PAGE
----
Thursday, 30 April 2020

Return To Ripple

For our Thursday evening game this week Catherine and I replayed my Ripple Field Portable Wargame scenario. She took the Parliamentarians, whilst I had the Royalist attackers.

Once again I led with the horse, swinging them out on my left where Catherine had deployed her horse. She held the hill with dragoons and shot, ignoring the useful enclosures that flanked it. Waller positioned himself with the artillery.

I charged, and inflicted a hit on the Parliamentarian horse. It fell back.

Meanwhile my shot advanced, and took up positions at the foot of the hill. Catherine looked concerned.

More horse came in and charged Waller and his guns, but were repulsed. Milling in confusion at the foot of the hill, they were an easy target for the artillery, and took other hits from shooting, eventually falling back.

The Royalist shot poured fire into Parliament's men, but Waller's troops held firm. In the distance you can see Haselrig's horse coming out of reserve to support the other Parliamentarian unit.

With Haselrig holding back, I switched some of my horse to the centre, where it charged the dragoons on the hill. Being dragoons they fell back.

Reinforcements from Tewksbury arrived and took up positions in the village of Ripple.

On the Royalist right I failed to take the enemy guns. Despite good initiative rolls, my combat rolls were appalling. And I was taking numerous hits on my units. Meanwhile the defenders on the hill hadn't taken a single hit.

I got desperate and charged Haselrig's horse on my left. He fell back and took a hit, but my pursuit now left my flank exposed to the other horse. In the ensuing melee I inflicted another hit on Haselrig, but eventually my horse were routed.

My shot continued to make little impression on the Parliamentarian position.

Prince Maurice ordered a charge, hoping to drive the enemy off the ridge, but they still held. The Royalists fell back.

But the dragoons had fallen further back, and the flank of Waller's shot was exposed. I had a spare unit of horse, and rushed it into the gap. In the distance you can see the dragoons falling back beyond Ripple.

With the dragoons now away from the action, I brought back the horse that was pursuing them, and it hit the rear of Waller's shot. Royalist shot poured fire in them from the front. Slowly their will to fight was eroded. But very slowly.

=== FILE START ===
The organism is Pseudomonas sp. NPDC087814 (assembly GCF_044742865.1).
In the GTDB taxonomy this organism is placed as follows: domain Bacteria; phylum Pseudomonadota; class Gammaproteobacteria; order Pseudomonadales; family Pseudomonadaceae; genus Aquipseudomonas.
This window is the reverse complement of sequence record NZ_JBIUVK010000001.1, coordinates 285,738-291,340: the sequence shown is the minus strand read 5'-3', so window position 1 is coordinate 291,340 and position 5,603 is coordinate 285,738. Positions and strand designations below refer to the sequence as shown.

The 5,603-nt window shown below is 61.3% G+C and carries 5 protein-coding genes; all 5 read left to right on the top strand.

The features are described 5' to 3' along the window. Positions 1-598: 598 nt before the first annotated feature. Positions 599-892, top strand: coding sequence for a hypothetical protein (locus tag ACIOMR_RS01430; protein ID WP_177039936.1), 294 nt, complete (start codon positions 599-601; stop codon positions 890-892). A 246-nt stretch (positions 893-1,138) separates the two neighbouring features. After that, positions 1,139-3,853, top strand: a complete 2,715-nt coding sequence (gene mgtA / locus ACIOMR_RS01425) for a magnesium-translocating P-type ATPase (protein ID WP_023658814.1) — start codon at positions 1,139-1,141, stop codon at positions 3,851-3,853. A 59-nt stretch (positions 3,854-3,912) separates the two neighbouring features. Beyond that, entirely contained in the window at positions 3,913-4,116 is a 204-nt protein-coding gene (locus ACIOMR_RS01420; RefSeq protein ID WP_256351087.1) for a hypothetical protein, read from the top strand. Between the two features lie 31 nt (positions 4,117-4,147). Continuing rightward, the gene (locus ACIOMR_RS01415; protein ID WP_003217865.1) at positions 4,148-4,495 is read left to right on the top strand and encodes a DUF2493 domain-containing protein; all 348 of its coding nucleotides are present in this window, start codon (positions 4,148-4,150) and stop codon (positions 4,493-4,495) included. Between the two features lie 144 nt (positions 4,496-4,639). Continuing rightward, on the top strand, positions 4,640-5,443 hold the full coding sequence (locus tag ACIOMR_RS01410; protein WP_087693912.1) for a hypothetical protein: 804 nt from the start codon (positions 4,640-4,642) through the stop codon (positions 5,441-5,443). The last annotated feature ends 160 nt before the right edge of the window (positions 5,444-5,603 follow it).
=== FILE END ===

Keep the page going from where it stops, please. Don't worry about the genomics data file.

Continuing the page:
The Royalists had now taken so many hits that they had to test morale to see if they would continue fighting. They did. A third unit of horse was brought up against the shot on the hill, and that was enough to break them. In addition the horse pursued into the flank of the now unsupported artillery, which was also overrun. Waller was captured.

And that was enough to break Parliament's morale as well. Despite holding Ripple Catherine failed her morale test, and the army quit the field.

In fact Catherine held a strong position around the village, with the relatively fresh dragoons (now returned) and the Tewksbury Foot both in cover.

After their success against the lead unit of Royalist horse, Haselrig had been content to hold Parliament's horse in position to the right of the hill.

The Royalists consolidated around the ridge. They had scored a pyrrhic victory, and their own troops were battered.

Parliament's troops were tenacious in this game, inflicting hits on me most turns, whilst I was unable to return the favour until right at the end.

I tried a small tweak to commanders in this game, although didn't really get to use all of it. Firstly when totalling the army's total SP (and therefore their breakpoint), a Commander counts as 1SP only. When lost a Commander counts as 1SP towards the breakpoint total. The player can bring them back at the cost of one action, but it must be the last action of their turn (this stops you bringing back the commander and immediately using him to get a +1 in combats you initiate).


  1. "With Haselrig holding back, I switched some of my horse to the centre, where it charged the dragoons on the hill. Being dragoons they fell back."

    This reminded me of Ambrose Bierce's definition in The Devil's Dictionary:


    A soldier who combines dash and steadiness in so equal measure that he makes his advances on foot and his retreats on horseback."

  2. Interesting scenario and great report. Could this be adapted for Pikeman's Lament?

    1. I think so, yes. Obviously it's a larger scale action than PL covers (each unit in this game averages to about 300 men) but the tactical issues would scale down. Aside from the small artillery piece, it's all horse and shot as well, which is interesting.

  3. Nice report, thank you! Are you able to make public your 'Portable ECW' rules, by any chance? Or are they still a work in progress?

    1. This link should work, but it is still a work in progress and whats here may not reflect how I'm playing at the moment - currently I'm playing the random events from initiative differently, as well as breakpoints and how commanders interact with them.

    2. Thank you very much, the link worked fine and I will read with interest!


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